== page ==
| 2:34 am on Sep 15, 2008 (gmt 0)|
This brings to mind the phenomena we discussed in another thread: Position 4 Gets Strange [webmasterworld.com]. Particularly because you mentioned a cycle of "flashing"; between #4 and #14, or #3 and #13. Position #4 is particularly sensitive, since it's one of sposts where a universal search result can be forced (excuse me, blended) into the SERP.
That earlier discussion missed the human review component that you mention seeing, however.
In the case of very competitive phrases, the editorial squad does evaluate the first page SERP - and if there's agreement across several independent evaluations that a given url is ranking unnaturally high, it can get demoted. The flat value of "minus 10" would be a new twist here, however.
The "unnatural backlinks" observation would line up with the earlier discussion, to a degree at least. I know of several sites that intentionally went after ranking on a competitive phrase and all of a sudden, they were stuck on page two when it seemed that, without human intervention at least, they "should be" on page two.
| 4:18 am on Sep 15, 2008 (gmt 0)|
we were at the top for a hear now, recently dropped to 4/5 ..... strange to me
| 12:20 pm on Sep 15, 2008 (gmt 0)|
b2net i have been penalized for a specific keyword phrases also that are quite competive, my site is highly relative for those keywords and the keywords are in the domain name. I did a lot of link building using the penalized phrase before, my suspicion was that because a large percentage of my backlinks contained those phrases then that was probably why I was 950'd because I'm nowhere to be seen otherwise it's a manual penalty by a human reviewer but then why 950 me when my site is highly relavent, so I'm leaning towards an automated penalty, does that make sense?
|Martin Ice Web|
| 1:26 pm on Sep 16, 2008 (gmt 0)|
b2net and tedster,
why should google penalize a site with 10+ pos. by human reviewing if its clean and by its relevant content should rank an first page?
That does not make sense! Cause google wants to offer the most relevant results?
| 5:39 pm on Sep 16, 2008 (gmt 0)|
The human evaluators might feel that other URLs make better offerings to the end user - especially giving consideration to whatever Google has learned about user intention for that paraticular query.
| 12:31 am on Oct 1, 2008 (gmt 0)|
Today I've lost one fairly major term that I have had for almost 2 years... Still a lot of other terms remain and long tail variations of this term continue to drive traffic. Very strange and I'm hoping it's a glitch as my site is very relevant.. Oh yeah and the site that is now number 1 is a pile of fraudulent trash...
| 4:40 am on Oct 1, 2008 (gmt 0)|
It is not strange that G has this new algo. For a nice webmaster, you should be ready for any listing in serp. Who would advertise adward in G if your listings are all the time number one or two ? The idea is so simple even if your site is very clean in google standard.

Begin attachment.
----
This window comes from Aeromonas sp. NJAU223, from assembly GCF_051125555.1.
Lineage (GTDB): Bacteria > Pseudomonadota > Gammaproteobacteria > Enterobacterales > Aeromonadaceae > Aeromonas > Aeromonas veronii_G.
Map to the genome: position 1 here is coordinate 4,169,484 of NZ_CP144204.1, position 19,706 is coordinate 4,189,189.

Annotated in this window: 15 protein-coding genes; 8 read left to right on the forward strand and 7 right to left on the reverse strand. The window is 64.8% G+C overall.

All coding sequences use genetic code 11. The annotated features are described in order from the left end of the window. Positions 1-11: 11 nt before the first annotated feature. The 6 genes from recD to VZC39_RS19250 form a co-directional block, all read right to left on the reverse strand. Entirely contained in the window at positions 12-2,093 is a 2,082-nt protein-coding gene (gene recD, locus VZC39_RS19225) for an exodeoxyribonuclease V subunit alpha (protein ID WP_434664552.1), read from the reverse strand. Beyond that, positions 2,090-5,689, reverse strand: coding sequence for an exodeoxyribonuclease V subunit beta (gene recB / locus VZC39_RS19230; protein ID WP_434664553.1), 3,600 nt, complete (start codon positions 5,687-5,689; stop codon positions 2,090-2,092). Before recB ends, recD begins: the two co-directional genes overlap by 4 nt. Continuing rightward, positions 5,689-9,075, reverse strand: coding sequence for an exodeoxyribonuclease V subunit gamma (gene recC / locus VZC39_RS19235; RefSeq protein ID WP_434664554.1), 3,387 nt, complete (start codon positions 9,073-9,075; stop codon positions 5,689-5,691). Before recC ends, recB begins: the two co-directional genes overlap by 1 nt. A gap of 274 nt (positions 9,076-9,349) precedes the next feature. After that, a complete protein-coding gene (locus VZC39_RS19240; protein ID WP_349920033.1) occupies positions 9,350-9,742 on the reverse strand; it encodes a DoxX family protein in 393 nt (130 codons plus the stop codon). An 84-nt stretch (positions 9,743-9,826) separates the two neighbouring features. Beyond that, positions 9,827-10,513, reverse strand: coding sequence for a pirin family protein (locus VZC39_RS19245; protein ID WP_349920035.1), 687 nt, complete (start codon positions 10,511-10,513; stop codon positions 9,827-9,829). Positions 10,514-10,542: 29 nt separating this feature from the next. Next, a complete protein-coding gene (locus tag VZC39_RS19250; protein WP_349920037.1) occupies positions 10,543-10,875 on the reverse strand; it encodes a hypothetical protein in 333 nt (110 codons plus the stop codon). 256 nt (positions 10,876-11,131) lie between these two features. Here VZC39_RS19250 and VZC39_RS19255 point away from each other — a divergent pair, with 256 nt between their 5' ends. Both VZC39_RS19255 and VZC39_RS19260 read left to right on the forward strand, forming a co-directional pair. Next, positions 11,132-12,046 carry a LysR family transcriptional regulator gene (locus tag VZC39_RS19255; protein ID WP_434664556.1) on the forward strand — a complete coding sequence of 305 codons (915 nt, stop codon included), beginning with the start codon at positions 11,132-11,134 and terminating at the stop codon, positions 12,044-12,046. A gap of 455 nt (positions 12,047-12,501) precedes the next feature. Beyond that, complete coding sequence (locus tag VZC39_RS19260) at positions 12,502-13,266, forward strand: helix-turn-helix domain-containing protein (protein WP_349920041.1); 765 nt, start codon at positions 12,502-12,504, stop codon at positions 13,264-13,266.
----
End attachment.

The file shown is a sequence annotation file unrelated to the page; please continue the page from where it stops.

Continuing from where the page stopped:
| 4:53 am on Oct 1, 2008 (gmt 0)|
Let's focus back on the topic that the original post set out - a one page drop after a human review. There's is too much complexity in todays' Google to mix in anything different.
The only way to know if your 1-page drop falls into this category is to watch your server logs for Google IP addresses that aren't googlebot. If you're not watching your server logs and you are strugging with ranking problems, this might be a good step to add to your toolkit.
| 9:37 am on Oct 1, 2008 (gmt 0)|
Mine came back after a few hours - glitch.
| 9:11 pm on Oct 1, 2008 (gmt 0)|
This is probably a dumb question, but how do you know if a manual reviewer has visited your site? Do you just look for referrers that come from the google domain with a URL that includes "rating task" in it?
| 9:51 pm on Oct 1, 2008 (gmt 0)|
Martin Ice Web, you've been deceived into thinking that the Google machine algorithm represents "relevance." It doesn't. It's simply a mathematical function that (in the Googletechs' opinion) often represents an approximation of relevance.
The page [vuw.ac.nz...] contains one independent observer's list of things that should matter when evaluating the "quality" of a website. I would specifically emphasize "Scope", since it is an often-overlooked but significant criterion in Google's list, and "Content", since that covers various issues which a computer can't possibly address -- but which human reviewers do. The computer doesn't know the difference between the American Cancer Society and the various boiler-room fraud fundraisers with names of the form adverb-diseaseName-collectiveNoun. The computer doesn't know the difference between Joe Blow (plagiarist extraordinaire and serial doorway-page spammer) and professor Joseph Blough (Nobel Prize winner and global philanthropist). But people know people who know people who DO know the difference. The computer can't spot the difference between Eliza'd plagiarized paragraphs and genuine coherent thought (well, some people can't either, but there's always a Verity Stob who can.) Well, these are the extreme cases: most of us fall between them, but when human reviewers get involved, we all are subject to those kinds of judgments.
Which are far more relevant than the results of any computer algorithm, no matter how complex.